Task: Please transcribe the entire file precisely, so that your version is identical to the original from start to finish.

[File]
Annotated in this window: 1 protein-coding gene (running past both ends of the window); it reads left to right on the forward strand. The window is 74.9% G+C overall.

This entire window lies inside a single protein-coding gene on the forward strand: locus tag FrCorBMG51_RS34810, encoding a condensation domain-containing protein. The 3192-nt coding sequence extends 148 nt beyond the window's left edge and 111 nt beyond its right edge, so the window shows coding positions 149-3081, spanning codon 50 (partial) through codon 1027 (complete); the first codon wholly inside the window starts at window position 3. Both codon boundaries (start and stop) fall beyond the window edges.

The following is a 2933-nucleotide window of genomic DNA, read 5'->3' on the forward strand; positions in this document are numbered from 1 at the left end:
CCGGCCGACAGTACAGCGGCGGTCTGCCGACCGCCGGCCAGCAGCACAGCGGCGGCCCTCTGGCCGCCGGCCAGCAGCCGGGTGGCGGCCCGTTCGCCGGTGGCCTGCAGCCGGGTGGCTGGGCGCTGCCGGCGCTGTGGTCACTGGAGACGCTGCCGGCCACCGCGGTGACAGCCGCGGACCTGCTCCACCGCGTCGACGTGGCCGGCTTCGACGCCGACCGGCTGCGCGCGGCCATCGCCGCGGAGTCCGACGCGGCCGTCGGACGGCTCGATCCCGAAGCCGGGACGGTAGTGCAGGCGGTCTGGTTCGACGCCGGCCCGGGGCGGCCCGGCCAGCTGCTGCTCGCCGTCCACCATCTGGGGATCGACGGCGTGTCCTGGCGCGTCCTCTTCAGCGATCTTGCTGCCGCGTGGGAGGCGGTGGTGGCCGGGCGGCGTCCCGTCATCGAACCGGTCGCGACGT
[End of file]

Annotated in this window: 1 protein-coding gene (running past both ends of the window); it reads left to right on the forward strand. The window is 74.9% G+C overall.

This entire window lies inside a single protein-coding gene on the forward strand: locus tag FrCorBMG51_RS34810, encoding a condensation domain-containing protein. The 3192-nt coding sequence extends 148 nt beyond the window's left edge and 111 nt beyond its right edge, so the window shows coding positions 149-3081, spanning codon 50 (partial) through codon 1027 (complete); the first codon wholly inside the window starts at window position 3. Both codon boundaries (start and stop) fall beyond the window edges.

The following is a 2933-nucleotide window of genomic DNA, read 5'->3' on the forward strand; positions in this document are numbered from 1 at the left end:
CCGGCCGACAGTACAGCGGCGGTCTGCCGACCGCCGGCCAGCAGCACAGCGGCGGCCCTCTGGCCGCCGGCCAGCAGCCGGGTGGCGGCCCGTTCGCCGGTGGCCTGCAGCCGGGTGGCTGGGCGCTGCCGGCGCTGTGGTCACTGGAGACGCTGCCGGCCACCGCGGTGACAGCCGCGGACCTGCTCCACCGCGTCGACGTGGCCGGCTTCGACGCCGACCGGCTGCGCGCGGCCATCGCCGCGGAGTCCGACGCGGCCGTCGGACGGCTCGATCCCGAAGCCGGGACGGTAGTGCAGGCGGTCTGGTTCGACGCCGGCCCGGGGCGGCCCGGCCAGCTGCTGCTCGCCGTCCACCATCTGGGGATCGACGGCGTGTCCTGGCGCGTCCTCTTCAGCGATCTTGCTGCCGCGTGGGAGGCGGTGGTGGCCGGGCGGCGTCCCGTCATCGAACCGGTCGCGACGT